To quote Jane Austen, “There is nothing like staying at home for real comfort.” And for someone who is living with MS, comfort is crucial, as is remaining safe. If a loved one has been diagnosed with MS, the initial step in caregiving should be to make the appropriate modifications so the home is a safe, comfortable sanctuary, and not a hazardous place. [Read more…]
What is multiple sclerosis, or MS? It’s a long-lasting disease that can affect a person’s brain, spinal cord, and the optic nerves. And while there is not yet a cure, hundreds of thousands of people in the United States are living with it – roughly 400,000 people to be exact, and of that, 86 percent list fatigue as the number one symptom of the disease. The cause of MS is not known; it is not contagious or known to be directly passed down from one family member to another, but factors that may come into play include the following: [Read more…]
It’s hard to make dietary choices that provide healthy nutrition for the elderly when recommendations seem to change from one week to the next. We’d been told that saturated fats from sources such as butter, red meat and fried food were detrimental, but later research indicated there wasn’t enough proof that those who gave up these delicacies improved their heart health – and so, we were given the green light to choose butter over margarine once again.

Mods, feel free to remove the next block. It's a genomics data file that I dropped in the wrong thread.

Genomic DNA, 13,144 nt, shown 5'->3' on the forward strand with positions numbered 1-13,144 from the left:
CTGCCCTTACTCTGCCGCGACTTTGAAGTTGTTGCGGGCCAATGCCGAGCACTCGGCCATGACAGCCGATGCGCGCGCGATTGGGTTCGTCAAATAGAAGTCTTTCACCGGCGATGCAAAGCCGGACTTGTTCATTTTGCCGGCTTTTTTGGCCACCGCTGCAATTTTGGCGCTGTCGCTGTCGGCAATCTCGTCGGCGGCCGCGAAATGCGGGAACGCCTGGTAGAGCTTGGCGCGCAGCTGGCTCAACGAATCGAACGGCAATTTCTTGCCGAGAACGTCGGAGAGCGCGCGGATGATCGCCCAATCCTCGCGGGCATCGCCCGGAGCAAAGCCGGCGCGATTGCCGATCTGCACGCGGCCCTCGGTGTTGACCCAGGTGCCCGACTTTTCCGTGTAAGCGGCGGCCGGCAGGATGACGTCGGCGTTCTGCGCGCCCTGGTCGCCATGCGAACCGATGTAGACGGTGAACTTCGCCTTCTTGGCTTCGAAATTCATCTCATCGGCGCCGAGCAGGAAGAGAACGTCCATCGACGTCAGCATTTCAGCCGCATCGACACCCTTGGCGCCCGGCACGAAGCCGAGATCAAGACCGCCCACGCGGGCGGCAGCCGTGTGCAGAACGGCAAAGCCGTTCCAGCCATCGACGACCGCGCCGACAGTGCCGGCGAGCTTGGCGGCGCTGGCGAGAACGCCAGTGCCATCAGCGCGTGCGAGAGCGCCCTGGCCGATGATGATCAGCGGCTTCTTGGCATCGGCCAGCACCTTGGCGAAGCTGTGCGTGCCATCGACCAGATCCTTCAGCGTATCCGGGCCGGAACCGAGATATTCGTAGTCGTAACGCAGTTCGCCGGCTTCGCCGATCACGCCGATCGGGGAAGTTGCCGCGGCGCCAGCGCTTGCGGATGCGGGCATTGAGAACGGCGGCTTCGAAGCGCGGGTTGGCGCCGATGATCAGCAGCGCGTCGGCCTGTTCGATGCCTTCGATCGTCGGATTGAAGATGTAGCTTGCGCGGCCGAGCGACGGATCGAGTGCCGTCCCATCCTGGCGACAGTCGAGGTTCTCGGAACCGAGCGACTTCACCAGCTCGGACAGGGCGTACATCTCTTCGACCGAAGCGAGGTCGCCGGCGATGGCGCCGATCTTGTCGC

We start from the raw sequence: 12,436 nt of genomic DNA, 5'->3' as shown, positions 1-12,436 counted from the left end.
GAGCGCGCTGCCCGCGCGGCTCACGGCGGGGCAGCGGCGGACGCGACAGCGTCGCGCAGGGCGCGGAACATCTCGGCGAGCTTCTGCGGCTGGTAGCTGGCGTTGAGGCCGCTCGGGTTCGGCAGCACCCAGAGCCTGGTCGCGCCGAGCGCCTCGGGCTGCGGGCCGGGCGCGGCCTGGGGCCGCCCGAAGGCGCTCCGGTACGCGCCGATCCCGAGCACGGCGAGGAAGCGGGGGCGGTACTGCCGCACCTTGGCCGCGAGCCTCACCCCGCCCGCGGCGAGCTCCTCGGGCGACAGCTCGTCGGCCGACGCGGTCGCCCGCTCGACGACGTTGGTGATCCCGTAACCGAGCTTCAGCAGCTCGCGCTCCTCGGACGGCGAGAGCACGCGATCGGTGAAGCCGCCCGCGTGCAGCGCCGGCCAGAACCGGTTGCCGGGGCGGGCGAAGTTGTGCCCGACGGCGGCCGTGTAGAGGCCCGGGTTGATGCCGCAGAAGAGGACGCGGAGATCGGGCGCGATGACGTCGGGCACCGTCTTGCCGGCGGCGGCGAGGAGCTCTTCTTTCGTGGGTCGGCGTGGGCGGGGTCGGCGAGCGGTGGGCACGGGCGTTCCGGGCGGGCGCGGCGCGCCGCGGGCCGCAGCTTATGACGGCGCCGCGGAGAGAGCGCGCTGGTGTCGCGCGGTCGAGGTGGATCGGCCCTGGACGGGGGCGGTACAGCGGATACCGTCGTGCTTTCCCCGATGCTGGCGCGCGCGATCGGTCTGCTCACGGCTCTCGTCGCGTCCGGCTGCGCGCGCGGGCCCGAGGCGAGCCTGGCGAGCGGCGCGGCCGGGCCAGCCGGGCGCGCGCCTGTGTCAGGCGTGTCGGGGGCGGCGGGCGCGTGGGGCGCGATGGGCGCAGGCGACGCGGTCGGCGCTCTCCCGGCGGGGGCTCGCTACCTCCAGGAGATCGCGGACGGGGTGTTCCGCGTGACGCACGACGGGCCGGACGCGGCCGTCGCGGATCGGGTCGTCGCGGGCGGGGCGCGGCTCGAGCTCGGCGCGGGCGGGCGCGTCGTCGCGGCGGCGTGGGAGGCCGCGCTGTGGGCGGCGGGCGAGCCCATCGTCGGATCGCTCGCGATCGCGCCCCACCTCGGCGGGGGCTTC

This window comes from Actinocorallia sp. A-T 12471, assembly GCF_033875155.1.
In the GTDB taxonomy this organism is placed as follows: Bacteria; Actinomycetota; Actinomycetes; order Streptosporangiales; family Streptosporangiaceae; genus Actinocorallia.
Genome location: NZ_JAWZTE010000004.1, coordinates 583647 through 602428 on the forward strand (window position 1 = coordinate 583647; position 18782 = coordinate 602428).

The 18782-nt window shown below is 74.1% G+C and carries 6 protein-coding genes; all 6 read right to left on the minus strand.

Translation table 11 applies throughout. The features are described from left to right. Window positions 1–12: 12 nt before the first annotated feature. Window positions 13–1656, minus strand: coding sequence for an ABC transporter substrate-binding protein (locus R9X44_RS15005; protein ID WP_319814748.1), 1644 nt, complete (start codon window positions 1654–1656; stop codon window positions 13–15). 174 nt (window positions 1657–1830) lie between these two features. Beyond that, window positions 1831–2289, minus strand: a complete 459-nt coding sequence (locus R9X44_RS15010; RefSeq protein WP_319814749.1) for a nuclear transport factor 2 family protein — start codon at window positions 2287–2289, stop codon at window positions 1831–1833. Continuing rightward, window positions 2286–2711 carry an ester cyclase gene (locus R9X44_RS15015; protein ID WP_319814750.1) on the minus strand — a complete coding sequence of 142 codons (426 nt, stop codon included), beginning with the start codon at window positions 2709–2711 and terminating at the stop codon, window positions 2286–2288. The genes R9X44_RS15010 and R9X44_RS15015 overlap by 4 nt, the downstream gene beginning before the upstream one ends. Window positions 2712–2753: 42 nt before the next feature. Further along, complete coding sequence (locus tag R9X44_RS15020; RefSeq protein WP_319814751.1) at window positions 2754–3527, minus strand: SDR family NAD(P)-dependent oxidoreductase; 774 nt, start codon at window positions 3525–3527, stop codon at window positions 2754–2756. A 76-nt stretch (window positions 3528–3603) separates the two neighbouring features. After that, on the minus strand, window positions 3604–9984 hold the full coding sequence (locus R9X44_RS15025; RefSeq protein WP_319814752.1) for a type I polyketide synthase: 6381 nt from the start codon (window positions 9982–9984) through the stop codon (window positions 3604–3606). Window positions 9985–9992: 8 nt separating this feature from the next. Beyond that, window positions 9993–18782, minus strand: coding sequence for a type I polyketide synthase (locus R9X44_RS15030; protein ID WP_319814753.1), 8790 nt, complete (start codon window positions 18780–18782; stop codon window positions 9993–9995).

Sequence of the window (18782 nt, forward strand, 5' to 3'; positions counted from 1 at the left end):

Everywhere you look these days, campaigns against bullying are popping up. We’re now a zero tolerance society when it comes to bullying, and a rough and tough ten-year-old can no longer get away with teasing and tormenting his classmates. But is it reasonable to consider that there could be another, less noticeable type of bullying taking place – that of bullying senior parents where we’re reversing roles with them in an attempt to parent them, thus overstepping certain boundaries? Our parents may make different choices than we would, and that is ok. We should respect their choices as often as we can, keeping safety in mind of course.
Research scientists are shedding some new light on strategies to potentially have an impact on Alzheimer’s disease: light therapy. The benefits of light are only just beginning to be tapped into, and already are showing some intriguing and promising results between sleep and Alzheimer’s.